Daniel, from ProQR who are trialling Usher syndrome research, is sitting at a white desk.

September 11th, 2019

Patients First

By: Daniel de Boer

First and foremost, CUREUsher has created a welcoming community for everyone affected by Usher syndrome – patients, loved ones, caregivers, and the medical community. It means a lot to me that I am able to share my story here.

As the father of a son with a cystic fibrosis, I am keenly aware of the far-reaching impact of rare genetic diseases. I’ve found that the most important aspect of becoming part of the rare disease community has been to listen to my son and other patients who actually have the disease to learn how best to help them. In my case, my son’s diagnosis prompted me to start a company, ProQR Therapeutics, to find a treatment for his disease and for other rare genetic disorders. For this reason, the driving force behind ProQR (pronounced “pro-cure”) is patients and their quality of life, and we are constantly pushing to develop treatments that will actually impart meaningful benefits to a patient.

When I was getting the company off the ground, I worked with a team of experts in rare genetic diseases to find a treatment approach that would address the underlying genetic component of the disease while focusing on the patient experience. We decided to go after RNA therapies, drugs that correct RNA, which is the “blueprint” for proteins – proteins that do not function properly due to mutations in the genetic material that codes for them.  Targeting RNA is particularly appealing because it doesn’t permanently affect a person’s DNA – the source of the genetic code – reducing the risk of permanent side effects. Injecting RNA therapies is also much more acceptable than other types of genetic therapy that require complicated retinal surgery. Because our RNA therapies get to places in the eye where other genetic therapies can’t get to, we think we can target diseases that are otherwise untreatable – in fact, this is what led us to study inherited retinal diseases. Usher syndrome can’t be treated with gene therapy as this disease starts in the peripheral retina and develops inward. With gene therapy, the drug is delivered to a specific area in the retina, so the therapy would only be effective in that specific, small area of the retina. Given that Usher is a peripheral disease, the therapy needs to reach the whole retina, and this is something we took into account when we were inventing and optimizing our therapy for Usher syndrome. We needed to develop something that reaches the entire retinal area.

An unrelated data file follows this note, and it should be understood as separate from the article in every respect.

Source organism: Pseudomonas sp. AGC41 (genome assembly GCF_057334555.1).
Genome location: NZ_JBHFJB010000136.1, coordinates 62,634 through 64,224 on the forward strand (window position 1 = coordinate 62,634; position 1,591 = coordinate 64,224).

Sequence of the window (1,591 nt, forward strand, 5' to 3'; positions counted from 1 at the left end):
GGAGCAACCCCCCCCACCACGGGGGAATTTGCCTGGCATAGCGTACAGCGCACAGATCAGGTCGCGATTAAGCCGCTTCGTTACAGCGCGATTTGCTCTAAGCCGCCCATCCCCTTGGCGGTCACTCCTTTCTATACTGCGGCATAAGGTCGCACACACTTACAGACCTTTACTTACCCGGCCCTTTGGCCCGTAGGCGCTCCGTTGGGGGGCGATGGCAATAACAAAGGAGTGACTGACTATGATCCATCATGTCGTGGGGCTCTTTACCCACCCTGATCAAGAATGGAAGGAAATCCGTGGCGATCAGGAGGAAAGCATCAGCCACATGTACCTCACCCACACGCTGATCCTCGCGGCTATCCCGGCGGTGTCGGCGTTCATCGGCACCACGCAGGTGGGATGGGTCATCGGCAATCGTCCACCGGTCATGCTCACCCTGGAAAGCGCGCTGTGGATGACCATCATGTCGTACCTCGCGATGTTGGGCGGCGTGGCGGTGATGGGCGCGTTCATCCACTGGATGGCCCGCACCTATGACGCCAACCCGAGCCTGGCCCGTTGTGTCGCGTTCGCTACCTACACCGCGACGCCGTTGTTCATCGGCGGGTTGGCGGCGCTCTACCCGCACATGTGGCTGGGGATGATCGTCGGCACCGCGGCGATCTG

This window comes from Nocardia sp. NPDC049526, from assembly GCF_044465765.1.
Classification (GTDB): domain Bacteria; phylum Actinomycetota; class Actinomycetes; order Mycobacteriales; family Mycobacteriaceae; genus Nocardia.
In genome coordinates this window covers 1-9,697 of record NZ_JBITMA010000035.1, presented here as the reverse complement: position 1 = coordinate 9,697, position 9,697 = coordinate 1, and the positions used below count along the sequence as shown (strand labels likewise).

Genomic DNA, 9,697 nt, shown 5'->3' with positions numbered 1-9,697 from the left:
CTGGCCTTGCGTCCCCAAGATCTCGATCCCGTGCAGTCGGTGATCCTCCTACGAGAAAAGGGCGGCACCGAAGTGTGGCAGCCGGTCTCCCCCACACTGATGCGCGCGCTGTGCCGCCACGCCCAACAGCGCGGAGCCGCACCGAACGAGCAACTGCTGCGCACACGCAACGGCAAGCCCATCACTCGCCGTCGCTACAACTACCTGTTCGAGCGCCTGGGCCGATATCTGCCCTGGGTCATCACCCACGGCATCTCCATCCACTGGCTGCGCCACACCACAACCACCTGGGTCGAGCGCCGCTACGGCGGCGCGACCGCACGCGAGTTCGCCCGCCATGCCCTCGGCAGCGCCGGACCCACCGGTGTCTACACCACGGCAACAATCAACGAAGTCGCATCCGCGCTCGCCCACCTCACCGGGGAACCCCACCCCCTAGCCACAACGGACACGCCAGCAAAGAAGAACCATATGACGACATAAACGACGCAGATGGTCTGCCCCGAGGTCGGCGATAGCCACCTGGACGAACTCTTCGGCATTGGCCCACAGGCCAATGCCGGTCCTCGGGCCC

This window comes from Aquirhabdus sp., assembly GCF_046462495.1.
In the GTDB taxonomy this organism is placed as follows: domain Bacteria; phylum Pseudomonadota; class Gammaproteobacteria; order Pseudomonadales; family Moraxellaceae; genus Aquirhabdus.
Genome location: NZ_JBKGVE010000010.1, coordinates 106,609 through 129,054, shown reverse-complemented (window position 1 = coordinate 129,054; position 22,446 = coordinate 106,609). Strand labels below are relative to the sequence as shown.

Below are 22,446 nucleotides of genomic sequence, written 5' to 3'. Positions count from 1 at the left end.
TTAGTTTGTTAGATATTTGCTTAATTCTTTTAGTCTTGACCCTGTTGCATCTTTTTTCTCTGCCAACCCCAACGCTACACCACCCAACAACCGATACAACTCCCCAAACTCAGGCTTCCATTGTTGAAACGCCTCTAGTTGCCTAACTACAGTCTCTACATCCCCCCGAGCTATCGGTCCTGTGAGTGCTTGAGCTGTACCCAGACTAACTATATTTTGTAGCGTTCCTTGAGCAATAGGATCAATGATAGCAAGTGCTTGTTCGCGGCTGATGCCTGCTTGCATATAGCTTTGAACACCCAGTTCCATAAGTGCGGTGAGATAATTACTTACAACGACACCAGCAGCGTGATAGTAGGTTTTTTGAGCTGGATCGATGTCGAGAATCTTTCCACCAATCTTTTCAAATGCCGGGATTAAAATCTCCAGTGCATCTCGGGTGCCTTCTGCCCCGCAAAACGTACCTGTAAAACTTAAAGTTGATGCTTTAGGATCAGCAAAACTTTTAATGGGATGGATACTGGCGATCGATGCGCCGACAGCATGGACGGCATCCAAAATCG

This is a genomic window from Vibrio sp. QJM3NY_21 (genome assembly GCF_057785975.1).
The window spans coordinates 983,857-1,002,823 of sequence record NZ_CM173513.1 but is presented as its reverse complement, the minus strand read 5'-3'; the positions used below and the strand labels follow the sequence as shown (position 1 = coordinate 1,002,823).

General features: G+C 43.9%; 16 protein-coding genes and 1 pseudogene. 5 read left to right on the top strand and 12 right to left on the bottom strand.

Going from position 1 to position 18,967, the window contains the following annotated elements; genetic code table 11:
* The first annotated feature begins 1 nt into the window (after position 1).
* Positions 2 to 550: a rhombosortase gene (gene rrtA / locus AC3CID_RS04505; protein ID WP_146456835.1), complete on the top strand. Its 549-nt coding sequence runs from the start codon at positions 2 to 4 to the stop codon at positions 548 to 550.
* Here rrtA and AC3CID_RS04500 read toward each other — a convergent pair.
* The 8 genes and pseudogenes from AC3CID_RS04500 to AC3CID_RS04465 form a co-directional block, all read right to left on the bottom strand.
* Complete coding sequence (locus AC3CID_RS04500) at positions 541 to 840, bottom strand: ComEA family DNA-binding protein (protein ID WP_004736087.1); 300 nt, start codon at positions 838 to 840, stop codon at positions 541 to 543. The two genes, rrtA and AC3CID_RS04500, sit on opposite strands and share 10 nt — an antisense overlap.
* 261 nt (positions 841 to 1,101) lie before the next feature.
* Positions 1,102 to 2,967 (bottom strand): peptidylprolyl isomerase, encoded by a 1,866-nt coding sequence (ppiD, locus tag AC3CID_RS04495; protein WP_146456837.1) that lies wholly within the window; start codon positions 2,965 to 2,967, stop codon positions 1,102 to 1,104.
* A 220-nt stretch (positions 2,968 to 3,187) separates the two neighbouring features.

We started a program at ProQR dedicated to treating vision loss in patients with Usher syndrome type 2 due to specific mutations. We initiated a clinical trial, STELLAR, to assess the safety and efficacy of our candidate drug, QR-421a, which targets mutations in exon 13 of the USH2A gene that affect approximately 16,000 patients worldwide. In addition, we are developing QR-411, targeting the approximately 1,000 patients who have Usher syndrome due to a different mutation in the USH2A gene. Our hope is that we are able to reverse the effects of this disease in the eye and potentially reverse blindness.

Besides working to develop a treatment for Usher, we also work to better understand the patient story and what aspects of a patient’s quality of life the disease affects the most. We frequently host patients at the ProQR headquarter in the Netherlands or our office in Boston so that our employees can meet the families they hope to help. It is also beneficial for us to hear from the patients themselves to understand more about their day to day life and how we can potentially better help them.

In the early days of our program for Usher syndrome, I remember vividly hearing an Usher patient speak at a company meeting. Here was this young woman handing out paper glasses with two tiny holes to look through and explained this was close to what vision she had left. Of course, I knew the numbers before but to actually look around the office seeing what she saw shocked me. These encounters are crucial in our patient centric approach and are a great motivation for our employees. Inspired by this real-life experience we got to thinking how we can help others understand the impact of retinal diseases. This led to developing an app “Thru My Eyes” (available in the Apple app store) that uses filters in your phone’s camera to experience how someone affected by a certain disease sees the world.

We have set ambitious goals to help as many patients as we can using our RNA therapies. By keeping patients at the center of our goals, we aim to deliver transformative therapies to those who suffer from genetic blindness.

CUREUsher would like to express it’s deep gratitude to Daniel de Boer for taking the time to write for us and sharing his story with the Usher community. 

An audience wearing RP simulation glasses and covering their ears.

Usher syndrome presentation

 

Images of phone, with caption Thru My Eyes

Thru My Eyes app









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